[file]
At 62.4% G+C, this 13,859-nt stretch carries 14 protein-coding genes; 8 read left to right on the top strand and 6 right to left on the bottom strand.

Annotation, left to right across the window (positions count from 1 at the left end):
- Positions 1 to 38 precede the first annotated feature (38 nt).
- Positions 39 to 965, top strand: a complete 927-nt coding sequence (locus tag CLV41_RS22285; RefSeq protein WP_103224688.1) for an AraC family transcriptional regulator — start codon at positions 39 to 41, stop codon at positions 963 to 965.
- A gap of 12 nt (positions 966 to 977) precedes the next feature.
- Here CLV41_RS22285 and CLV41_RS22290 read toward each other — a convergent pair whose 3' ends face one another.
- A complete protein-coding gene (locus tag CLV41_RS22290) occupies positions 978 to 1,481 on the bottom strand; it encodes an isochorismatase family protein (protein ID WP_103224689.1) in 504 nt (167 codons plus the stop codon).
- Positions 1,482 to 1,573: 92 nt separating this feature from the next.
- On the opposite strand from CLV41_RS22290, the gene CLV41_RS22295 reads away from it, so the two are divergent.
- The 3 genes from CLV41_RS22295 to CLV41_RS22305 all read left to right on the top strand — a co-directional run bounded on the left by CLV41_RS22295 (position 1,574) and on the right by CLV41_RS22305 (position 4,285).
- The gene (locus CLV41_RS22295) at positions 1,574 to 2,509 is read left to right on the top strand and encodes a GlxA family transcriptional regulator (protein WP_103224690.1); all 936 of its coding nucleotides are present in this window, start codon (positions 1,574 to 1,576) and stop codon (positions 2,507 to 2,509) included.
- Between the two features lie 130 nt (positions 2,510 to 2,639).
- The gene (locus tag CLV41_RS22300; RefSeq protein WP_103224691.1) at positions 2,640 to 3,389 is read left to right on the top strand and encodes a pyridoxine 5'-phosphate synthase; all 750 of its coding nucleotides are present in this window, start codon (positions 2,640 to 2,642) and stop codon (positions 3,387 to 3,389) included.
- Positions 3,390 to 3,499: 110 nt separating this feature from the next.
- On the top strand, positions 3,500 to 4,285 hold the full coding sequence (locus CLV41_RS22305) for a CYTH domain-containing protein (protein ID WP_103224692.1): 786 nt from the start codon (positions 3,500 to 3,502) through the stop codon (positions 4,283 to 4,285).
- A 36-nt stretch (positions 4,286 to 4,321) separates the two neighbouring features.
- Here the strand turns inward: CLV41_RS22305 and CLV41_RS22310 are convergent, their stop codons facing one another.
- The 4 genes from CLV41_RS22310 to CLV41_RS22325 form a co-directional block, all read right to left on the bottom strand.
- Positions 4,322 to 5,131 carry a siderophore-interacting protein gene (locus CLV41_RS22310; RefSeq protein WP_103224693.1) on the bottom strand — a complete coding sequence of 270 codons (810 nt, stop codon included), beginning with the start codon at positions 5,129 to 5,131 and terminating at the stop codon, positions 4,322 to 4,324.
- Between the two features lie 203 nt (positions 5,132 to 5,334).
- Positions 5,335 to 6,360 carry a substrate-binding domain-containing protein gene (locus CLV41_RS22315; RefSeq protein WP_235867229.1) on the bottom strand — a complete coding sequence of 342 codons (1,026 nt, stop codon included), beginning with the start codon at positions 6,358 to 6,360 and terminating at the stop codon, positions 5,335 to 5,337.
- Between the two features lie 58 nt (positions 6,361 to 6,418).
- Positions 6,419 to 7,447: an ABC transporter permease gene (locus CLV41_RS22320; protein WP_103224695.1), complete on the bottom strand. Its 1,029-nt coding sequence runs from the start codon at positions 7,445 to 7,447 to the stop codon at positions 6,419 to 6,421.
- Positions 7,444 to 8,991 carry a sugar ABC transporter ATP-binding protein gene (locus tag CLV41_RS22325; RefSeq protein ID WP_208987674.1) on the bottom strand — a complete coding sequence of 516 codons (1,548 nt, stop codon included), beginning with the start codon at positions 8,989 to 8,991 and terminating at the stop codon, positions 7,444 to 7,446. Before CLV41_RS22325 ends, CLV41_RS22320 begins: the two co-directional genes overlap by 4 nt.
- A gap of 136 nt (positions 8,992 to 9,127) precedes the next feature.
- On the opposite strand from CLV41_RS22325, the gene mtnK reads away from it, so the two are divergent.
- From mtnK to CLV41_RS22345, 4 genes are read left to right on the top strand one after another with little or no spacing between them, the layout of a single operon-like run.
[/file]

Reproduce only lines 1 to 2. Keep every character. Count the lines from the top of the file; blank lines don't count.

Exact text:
At 62.4% G+C, this 13,859-nt stretch carries 14 protein-coding genes; 8 read left to right on the top strand and 6 right to left on the bottom strand.

Annotation, left to right across the window (positions count from 1 at the left end):